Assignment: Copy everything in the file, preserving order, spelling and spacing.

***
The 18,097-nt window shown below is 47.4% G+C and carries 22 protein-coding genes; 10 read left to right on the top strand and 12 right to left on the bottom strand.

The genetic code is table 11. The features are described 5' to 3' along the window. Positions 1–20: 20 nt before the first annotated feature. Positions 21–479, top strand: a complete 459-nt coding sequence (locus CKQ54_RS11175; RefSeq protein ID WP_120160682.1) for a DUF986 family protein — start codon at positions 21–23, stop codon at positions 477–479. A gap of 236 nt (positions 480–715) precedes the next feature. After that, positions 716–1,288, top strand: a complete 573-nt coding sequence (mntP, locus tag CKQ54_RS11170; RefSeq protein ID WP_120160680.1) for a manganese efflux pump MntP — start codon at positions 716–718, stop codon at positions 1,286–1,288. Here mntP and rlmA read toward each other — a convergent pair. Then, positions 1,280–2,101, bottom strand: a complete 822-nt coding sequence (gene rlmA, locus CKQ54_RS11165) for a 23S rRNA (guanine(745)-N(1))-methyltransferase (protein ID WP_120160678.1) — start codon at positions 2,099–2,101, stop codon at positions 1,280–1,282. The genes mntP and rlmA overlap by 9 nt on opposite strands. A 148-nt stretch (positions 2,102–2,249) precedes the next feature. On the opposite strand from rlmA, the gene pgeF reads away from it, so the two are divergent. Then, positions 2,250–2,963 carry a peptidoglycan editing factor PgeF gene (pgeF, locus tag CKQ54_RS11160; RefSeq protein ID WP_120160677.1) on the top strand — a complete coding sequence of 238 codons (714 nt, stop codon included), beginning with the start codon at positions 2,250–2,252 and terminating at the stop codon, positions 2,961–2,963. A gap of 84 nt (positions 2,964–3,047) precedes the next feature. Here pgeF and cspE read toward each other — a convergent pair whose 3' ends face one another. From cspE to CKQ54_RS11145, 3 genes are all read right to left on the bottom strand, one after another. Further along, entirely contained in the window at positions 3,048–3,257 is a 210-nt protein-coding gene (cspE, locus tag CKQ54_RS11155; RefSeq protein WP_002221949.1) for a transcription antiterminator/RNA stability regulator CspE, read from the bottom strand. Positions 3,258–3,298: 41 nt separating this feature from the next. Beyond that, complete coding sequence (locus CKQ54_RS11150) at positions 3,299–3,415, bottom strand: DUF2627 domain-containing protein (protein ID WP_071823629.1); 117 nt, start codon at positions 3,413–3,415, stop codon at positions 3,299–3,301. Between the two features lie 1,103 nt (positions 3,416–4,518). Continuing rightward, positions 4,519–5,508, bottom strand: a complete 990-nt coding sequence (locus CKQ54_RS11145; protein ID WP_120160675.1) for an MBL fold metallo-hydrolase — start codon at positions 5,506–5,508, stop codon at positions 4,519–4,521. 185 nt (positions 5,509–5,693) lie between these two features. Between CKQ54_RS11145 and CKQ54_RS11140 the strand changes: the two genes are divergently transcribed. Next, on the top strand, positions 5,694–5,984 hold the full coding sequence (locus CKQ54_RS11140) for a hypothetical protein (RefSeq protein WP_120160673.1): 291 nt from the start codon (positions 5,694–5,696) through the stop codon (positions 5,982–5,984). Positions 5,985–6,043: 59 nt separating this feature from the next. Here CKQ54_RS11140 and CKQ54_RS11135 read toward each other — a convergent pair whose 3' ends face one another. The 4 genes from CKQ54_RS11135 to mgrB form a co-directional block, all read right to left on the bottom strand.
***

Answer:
The 18,097-nt window shown below is 47.4% G+C and carries 22 protein-coding genes; 10 read left to right on the top strand and 12 right to left on the bottom strand.

The genetic code is table 11. The features are described 5' to 3' along the window. Positions 1–20: 20 nt before the first annotated feature. Positions 21–479, top strand: a complete 459-nt coding sequence (locus CKQ54_RS11175; RefSeq protein ID WP_120160682.1) for a DUF986 family protein — start codon at positions 21–23, stop codon at positions 477–479. A gap of 236 nt (positions 480–715) precedes the next feature. After that, positions 716–1,288, top strand: a complete 573-nt coding sequence (mntP, locus tag CKQ54_RS11170; RefSeq protein ID WP_120160680.1) for a manganese efflux pump MntP — start codon at positions 716–718, stop codon at positions 1,286–1,288. Here mntP and rlmA read toward each other — a convergent pair. Then, positions 1,280–2,101, bottom strand: a complete 822-nt coding sequence (gene rlmA, locus CKQ54_RS11165) for a 23S rRNA (guanine(745)-N(1))-methyltransferase (protein ID WP_120160678.1) — start codon at positions 2,099–2,101, stop codon at positions 1,280–1,282. The genes mntP and rlmA overlap by 9 nt on opposite strands. A 148-nt stretch (positions 2,102–2,249) precedes the next feature. On the opposite strand from rlmA, the gene pgeF reads away from it, so the two are divergent. Then, positions 2,250–2,963 carry a peptidoglycan editing factor PgeF gene (pgeF, locus tag CKQ54_RS11160; RefSeq protein ID WP_120160677.1) on the top strand — a complete coding sequence of 238 codons (714 nt, stop codon included), beginning with the start codon at positions 2,250–2,252 and terminating at the stop codon, positions 2,961–2,963. A gap of 84 nt (positions 2,964–3,047) precedes the next feature. Here pgeF and cspE read toward each other — a convergent pair whose 3' ends face one another. From cspE to CKQ54_RS11145, 3 genes are all read right to left on the bottom strand, one after another. Further along, entirely contained in the window at positions 3,048–3,257 is a 210-nt protein-coding gene (cspE, locus tag CKQ54_RS11155; RefSeq protein WP_002221949.1) for a transcription antiterminator/RNA stability regulator CspE, read from the bottom strand. Positions 3,258–3,298: 41 nt separating this feature from the next. Beyond that, complete coding sequence (locus CKQ54_RS11150) at positions 3,299–3,415, bottom strand: DUF2627 domain-containing protein (protein ID WP_071823629.1); 117 nt, start codon at positions 3,413–3,415, stop codon at positions 3,299–3,301. Between the two features lie 1,103 nt (positions 3,416–4,518). Continuing rightward, positions 4,519–5,508, bottom strand: a complete 990-nt coding sequence (locus CKQ54_RS11145; protein ID WP_120160675.1) for an MBL fold metallo-hydrolase — start codon at positions 5,506–5,508, stop codon at positions 4,519–4,521. 185 nt (positions 5,509–5,693) lie between these two features. Between CKQ54_RS11145 and CKQ54_RS11140 the strand changes: the two genes are divergently transcribed. Next, on the top strand, positions 5,694–5,984 hold the full coding sequence (locus CKQ54_RS11140) for a hypothetical protein (RefSeq protein WP_120160673.1): 291 nt from the start codon (positions 5,694–5,696) through the stop codon (positions 5,982–5,984). Positions 5,985–6,043: 59 nt separating this feature from the next. Here CKQ54_RS11140 and CKQ54_RS11135 read toward each other — a convergent pair whose 3' ends face one another. The 4 genes from CKQ54_RS11135 to mgrB form a co-directional block, all read right to left on the bottom strand.